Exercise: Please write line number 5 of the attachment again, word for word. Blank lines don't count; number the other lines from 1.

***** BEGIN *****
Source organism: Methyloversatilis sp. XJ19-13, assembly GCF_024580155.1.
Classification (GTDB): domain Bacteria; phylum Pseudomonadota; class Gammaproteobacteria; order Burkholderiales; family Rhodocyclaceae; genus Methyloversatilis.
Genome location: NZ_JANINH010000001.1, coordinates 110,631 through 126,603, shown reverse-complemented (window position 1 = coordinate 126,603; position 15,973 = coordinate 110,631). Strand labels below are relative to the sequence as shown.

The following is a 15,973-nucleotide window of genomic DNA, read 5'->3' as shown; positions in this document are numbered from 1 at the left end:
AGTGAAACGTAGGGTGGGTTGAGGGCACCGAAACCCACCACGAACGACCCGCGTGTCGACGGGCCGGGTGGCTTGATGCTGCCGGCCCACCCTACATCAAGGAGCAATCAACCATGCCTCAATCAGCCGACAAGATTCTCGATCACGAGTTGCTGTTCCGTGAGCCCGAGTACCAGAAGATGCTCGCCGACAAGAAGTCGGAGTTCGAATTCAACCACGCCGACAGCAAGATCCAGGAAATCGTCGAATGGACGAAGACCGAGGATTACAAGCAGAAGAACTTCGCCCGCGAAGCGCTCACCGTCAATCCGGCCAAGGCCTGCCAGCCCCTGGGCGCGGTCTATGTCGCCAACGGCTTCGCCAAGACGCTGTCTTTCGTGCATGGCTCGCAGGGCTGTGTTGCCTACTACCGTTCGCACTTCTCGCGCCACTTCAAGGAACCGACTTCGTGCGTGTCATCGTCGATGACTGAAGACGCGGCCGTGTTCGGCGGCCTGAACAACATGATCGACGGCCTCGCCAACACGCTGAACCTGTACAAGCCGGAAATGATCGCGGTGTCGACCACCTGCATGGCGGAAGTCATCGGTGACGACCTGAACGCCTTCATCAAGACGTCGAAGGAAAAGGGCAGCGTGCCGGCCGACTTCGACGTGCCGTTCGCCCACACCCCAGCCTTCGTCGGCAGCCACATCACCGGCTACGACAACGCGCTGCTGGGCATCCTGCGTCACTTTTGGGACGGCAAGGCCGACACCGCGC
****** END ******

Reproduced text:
AGTGAAACGTAGGGTGGGTTGAGGGCACCGAAACCCACCACGAACGACCCGCGTGTCGACGGGCCGGGTGGCTTGATGCTGCCGGCCCACCCTACATCAAGGAGCAATCAACCATGCCTCAATCAGCCGACAAGATTCTCGATCACGAGTTGCTGTTCCGTGAGCCCGAGTACCAGAAGATGCTCGCCGACAAGAAGTCGGAGTTCGAATTCAACCACGCCGACAGCAAGATCCAGGAAATCGTCGAATGGACGAAGACCGAGGATTACAAGCAGAAGAACTTCGCCCGCGAAGCGCTCACCGTCAATCCGGCCAAGGCCTGCCAGCCCCTGGGCGCGGTCTATGTCGCCAACGGCTTCGCCAAGACGCTGTCTTTCGTGCATGGCTCGCAGGGCTGTGTTGCCTACTACCGTTCGCACTTCTCGCGCCACTTCAAGGAACCGACTTCGTGCGTGTCATCGTCGATGACTGAAGACGCGGCCGTGTTCGGCGGCCTGAACAACATGATCGACGGCCTCGCCAACACGCTGAACCTGTACAAGCCGGAAATGATCGCGGTGTCGACCACCTGCATGGCGGAAGTCATCGGTGACGACCTGAACGCCTTCATCAAGACGTCGAAGGAAAAGGGCAGCGTGCCGGCCGACTTCGACGTGCCGTTCGCCCACACCCCAGCCTTCGTCGGCAGCCACATCACCGGCTACGACAACGCGCTGCTGGGCATCCTGCGTCACTTTTGGGACGGCAAGGCCGACACCGCGC